An agreement struck last year between Dauphin County and Penn National Gaming to keep the local share of money flowing from Hollywood Casino at Penn National Race Course is being extended through the end of the year as officials wait on state lawmakers to pass new gambling legislation.
The deal announced in November was to maintain the so-called “local share assessment” payments from the casino to support county projects and services through the first half of 2017.
The hope was that state lawmakers would have passed a plan by now to expand gambling in Pennsylvania, specifically to legalize internet and fantasy sports gambling. That legislation was expected last year to help drive new revenue into the state’s coffers as part of the current budget.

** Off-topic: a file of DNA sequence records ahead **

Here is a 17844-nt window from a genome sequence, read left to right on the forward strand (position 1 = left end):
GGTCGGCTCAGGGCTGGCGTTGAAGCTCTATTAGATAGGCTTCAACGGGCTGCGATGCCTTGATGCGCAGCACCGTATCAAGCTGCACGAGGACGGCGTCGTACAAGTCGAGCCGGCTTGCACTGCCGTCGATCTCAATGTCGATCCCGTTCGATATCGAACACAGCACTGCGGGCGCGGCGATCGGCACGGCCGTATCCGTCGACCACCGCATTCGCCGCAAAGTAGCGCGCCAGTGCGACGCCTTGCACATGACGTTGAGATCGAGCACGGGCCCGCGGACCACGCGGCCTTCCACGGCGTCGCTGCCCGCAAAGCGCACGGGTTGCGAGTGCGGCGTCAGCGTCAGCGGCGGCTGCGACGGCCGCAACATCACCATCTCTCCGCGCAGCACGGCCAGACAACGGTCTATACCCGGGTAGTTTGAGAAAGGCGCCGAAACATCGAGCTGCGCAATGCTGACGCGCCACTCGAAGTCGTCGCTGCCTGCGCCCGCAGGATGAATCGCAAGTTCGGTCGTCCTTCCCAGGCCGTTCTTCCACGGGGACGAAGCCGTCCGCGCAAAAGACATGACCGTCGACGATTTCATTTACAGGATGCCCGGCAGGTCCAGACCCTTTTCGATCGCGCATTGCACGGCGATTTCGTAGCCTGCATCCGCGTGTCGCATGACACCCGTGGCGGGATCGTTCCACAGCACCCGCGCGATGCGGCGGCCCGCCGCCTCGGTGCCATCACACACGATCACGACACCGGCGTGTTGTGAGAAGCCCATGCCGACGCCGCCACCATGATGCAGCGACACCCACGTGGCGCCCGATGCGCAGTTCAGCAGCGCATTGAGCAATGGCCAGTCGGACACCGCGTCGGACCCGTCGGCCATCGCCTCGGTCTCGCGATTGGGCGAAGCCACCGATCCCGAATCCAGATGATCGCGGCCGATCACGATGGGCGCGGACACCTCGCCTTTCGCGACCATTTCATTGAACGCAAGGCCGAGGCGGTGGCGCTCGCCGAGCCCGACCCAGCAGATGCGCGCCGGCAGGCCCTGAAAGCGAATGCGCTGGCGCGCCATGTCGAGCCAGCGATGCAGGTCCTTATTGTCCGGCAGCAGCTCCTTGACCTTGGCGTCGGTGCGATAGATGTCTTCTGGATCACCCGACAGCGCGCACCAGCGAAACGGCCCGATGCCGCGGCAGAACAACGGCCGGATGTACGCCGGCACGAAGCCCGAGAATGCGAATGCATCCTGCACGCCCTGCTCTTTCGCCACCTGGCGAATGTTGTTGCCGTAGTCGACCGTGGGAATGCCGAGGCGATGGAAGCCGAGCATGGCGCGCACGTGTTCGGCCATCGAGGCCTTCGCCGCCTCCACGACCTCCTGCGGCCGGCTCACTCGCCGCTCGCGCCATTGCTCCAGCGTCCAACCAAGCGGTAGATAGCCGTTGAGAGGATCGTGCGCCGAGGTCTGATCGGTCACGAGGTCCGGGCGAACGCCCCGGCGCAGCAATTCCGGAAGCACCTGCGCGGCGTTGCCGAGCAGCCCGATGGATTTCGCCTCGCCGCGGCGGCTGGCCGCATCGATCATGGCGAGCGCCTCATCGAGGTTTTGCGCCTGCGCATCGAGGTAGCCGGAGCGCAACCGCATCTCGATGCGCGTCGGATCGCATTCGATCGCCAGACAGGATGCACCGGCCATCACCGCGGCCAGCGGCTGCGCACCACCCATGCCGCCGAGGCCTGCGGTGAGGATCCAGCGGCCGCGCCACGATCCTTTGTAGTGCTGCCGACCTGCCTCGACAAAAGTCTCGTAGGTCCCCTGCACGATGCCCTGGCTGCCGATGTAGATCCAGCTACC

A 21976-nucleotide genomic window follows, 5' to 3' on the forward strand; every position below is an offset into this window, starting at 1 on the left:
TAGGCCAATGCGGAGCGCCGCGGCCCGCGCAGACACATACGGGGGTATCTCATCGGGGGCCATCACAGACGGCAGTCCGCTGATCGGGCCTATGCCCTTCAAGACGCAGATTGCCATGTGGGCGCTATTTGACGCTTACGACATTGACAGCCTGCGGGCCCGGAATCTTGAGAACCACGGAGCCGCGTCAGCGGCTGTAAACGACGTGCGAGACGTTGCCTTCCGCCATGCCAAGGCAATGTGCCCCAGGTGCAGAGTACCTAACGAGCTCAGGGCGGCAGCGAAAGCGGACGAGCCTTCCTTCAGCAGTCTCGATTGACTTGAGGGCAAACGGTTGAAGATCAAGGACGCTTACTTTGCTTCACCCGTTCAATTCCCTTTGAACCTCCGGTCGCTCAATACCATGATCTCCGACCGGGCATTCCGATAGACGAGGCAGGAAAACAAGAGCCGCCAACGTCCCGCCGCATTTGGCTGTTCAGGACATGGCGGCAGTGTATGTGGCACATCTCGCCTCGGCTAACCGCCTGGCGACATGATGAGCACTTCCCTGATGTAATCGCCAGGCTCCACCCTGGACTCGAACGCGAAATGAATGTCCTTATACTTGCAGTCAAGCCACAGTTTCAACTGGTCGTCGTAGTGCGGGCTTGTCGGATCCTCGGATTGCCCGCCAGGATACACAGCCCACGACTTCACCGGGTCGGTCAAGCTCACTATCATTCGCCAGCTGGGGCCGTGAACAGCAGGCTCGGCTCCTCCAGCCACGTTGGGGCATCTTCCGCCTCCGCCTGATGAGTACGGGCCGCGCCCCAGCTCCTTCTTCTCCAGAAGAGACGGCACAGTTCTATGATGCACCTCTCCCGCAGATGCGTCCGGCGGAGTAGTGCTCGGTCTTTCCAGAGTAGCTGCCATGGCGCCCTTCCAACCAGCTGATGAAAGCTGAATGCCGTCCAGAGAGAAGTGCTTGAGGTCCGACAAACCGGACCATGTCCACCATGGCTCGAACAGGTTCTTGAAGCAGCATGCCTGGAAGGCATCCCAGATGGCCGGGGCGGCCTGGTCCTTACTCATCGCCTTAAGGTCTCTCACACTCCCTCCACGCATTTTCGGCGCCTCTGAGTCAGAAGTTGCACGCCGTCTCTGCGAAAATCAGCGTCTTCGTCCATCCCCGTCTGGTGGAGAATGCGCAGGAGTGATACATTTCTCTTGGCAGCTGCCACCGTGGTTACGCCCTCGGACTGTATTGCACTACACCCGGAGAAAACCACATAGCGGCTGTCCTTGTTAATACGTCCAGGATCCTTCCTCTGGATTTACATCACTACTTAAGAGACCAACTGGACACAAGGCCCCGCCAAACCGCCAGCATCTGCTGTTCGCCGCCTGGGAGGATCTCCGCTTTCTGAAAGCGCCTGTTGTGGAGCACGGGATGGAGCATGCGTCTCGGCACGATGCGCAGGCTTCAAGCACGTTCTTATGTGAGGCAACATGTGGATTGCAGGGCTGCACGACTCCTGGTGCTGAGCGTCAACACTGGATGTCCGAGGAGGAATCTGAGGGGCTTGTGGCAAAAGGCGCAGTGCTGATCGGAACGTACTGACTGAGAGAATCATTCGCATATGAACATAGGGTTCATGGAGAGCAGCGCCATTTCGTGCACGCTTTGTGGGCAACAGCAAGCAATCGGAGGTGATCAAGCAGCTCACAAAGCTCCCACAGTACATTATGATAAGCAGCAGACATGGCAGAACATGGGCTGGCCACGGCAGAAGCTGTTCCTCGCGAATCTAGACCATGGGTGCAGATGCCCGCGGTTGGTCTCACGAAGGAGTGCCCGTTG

The local share has been linked to that expansion effort after the state Supreme Court last year ruled that the state gambling law imposes different tax rates on casinos depending on their size, which is a violation of uniformity standards in the state Constitution. So the local share has been in jeopardy of going away unless lawmakers can pass a fix.
There are bills in the House and Senate to do that.
The Dauphin County commissioners will hold a meeting today at 10 a.m., where they plan to announce the details of the new agreement with Penn National.
Hollywood Casino generates about $13 million per year for Dauphin County. The county doles out about half of its annual slot-machine revenue in the form of grants for local projects.